Lose Your Career
Tips for mid-life career changes
Cathy Goodwin, Ph.D
people tell me they feel trapped in a career
after fifteen or twenty happy, productive years.
It's been a good ride, they say, but now it's
time to jump off the train. They want to fulfill
a creative dream, recover from burnout or just
try something new.
career change is both easier and harder than
starting out in the world of work. It's easier
because you have resources to grease the wheels:
savings, equity in your house, and a retirement
fund. On the job you have acquired skills, contacts,
networks and - most important - the experience
the other hand, change is hard because you have
invested in your career identity. In my relocation
book, Making the Big Move (New Harbinger 1999),
I emphasize that moving is stressful because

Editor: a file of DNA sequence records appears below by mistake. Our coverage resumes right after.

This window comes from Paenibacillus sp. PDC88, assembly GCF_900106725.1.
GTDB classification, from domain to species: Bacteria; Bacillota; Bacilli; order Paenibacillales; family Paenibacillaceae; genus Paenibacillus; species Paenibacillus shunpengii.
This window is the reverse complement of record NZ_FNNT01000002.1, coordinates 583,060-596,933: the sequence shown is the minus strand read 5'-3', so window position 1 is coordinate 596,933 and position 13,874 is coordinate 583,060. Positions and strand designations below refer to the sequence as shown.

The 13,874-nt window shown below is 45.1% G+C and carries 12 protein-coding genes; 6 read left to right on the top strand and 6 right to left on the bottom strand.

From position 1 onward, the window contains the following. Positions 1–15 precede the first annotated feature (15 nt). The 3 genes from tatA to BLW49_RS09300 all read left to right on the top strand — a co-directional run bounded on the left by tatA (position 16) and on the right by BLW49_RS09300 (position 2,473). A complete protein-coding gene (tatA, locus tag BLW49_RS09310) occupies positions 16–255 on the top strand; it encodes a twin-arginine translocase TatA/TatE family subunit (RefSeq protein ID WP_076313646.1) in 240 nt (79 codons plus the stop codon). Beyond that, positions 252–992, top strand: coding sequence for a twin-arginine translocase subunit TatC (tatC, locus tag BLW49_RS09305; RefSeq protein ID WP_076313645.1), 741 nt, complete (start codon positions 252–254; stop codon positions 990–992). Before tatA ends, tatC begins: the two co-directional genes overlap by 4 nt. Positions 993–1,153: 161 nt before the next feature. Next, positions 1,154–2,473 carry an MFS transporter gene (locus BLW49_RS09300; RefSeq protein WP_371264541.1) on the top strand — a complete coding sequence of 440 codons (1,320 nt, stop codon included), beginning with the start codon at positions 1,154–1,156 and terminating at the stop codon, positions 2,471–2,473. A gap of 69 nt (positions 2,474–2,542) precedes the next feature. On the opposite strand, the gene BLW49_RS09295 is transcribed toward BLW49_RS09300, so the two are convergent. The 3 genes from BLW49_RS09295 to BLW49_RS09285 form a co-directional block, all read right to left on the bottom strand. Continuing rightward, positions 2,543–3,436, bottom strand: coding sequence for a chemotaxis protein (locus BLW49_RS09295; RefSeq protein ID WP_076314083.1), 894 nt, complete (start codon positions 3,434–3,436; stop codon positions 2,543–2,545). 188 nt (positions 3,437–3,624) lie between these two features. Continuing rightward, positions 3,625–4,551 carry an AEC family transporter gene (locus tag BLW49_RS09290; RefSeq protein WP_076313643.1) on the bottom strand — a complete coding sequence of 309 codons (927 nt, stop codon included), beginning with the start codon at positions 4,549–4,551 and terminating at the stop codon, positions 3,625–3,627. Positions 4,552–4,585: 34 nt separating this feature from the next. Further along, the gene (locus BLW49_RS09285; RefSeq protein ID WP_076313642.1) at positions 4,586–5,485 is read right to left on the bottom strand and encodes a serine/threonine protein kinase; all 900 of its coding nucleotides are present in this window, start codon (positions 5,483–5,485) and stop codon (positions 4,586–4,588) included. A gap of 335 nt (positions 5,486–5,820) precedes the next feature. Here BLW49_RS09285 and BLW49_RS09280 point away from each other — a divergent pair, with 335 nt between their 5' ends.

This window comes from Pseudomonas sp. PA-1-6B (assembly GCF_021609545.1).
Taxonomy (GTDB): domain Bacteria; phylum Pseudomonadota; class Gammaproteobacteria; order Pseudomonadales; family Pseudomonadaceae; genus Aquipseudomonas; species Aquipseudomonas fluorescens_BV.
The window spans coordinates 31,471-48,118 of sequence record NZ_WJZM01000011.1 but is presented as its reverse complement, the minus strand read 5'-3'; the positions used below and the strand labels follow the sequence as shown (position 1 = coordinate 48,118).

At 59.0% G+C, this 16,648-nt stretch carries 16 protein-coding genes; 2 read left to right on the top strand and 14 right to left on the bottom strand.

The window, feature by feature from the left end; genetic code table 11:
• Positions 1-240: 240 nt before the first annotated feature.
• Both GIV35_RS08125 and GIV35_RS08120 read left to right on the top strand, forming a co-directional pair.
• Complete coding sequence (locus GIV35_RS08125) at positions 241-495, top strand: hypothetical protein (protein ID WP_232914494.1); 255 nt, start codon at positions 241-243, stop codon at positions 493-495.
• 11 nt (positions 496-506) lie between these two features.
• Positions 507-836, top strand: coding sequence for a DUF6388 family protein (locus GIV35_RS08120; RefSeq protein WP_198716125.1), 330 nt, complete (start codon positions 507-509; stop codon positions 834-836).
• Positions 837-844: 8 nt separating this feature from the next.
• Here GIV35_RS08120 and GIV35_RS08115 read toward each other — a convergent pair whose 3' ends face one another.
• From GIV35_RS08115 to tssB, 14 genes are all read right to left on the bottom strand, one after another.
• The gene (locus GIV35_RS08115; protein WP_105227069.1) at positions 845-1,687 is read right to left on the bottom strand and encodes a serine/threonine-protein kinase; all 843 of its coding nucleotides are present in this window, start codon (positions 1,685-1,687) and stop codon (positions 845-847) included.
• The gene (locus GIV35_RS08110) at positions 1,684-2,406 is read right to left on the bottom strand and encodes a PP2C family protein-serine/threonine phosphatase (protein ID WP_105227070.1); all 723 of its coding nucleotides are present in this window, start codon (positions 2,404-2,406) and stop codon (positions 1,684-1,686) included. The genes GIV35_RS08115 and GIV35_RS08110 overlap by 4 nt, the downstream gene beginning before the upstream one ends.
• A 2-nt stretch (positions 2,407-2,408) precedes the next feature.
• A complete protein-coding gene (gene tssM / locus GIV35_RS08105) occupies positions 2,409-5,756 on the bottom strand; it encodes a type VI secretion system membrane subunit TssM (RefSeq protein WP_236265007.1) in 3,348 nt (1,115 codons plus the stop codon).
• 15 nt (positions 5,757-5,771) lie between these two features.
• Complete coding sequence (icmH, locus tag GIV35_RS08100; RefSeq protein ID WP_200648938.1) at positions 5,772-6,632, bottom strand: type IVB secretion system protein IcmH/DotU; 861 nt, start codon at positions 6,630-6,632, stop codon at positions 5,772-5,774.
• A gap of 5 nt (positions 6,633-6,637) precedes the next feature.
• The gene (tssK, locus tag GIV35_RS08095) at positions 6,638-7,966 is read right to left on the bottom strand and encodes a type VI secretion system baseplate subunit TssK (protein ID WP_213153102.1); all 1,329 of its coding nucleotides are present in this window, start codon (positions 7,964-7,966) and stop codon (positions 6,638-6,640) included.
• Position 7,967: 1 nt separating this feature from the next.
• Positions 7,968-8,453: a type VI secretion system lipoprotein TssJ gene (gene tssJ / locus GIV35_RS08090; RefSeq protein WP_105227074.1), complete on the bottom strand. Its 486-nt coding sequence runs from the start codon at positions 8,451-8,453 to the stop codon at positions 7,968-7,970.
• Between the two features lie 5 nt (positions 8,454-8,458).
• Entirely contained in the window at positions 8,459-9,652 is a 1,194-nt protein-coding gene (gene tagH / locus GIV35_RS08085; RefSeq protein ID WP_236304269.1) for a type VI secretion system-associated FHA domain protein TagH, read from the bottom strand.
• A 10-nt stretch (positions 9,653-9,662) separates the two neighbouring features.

you have to answer the question, "Will
I be the same person after I move?" You
can expect to face similar questions when you
relocate your career.
assess how your self-concept will change, try
writing the words "I am" ten or twenty
times along the left column of a sheet of paper.
You may be a trial lawyer, mother, arts council
volunteer, and tennis player.
imagine yourself in your new career. What will
your "I am" statements look like?
How will you feel about them? You may rejoice
in a new identity but grieve the loss of another.
I encourage people who contemplate career change
to share the news with five of their closest
friends and colleagues: "I am going to
become a __________." Their reaction is
less important than your ability to make a proud,
bottom line: Career consultants often focus
on matching personal qualities, talents and
values to the business side of a career. Yet
most people find they can master new career
skills considerably faster than they can accept
a new definition of themselves. And the real
or imaginary responses of others - even total
strangers - can kill a career change faster
than a faulty business plan.
who plan answers to, "Who will I be afterwards?"
are more likely to succeed as they cruise along
the winding path of mid-career transition.
Goodwin, Ph.D. Author, Career Coach, Speaker,
helps mid-career, midlife professionals who
want to get on the fast track to career freedom.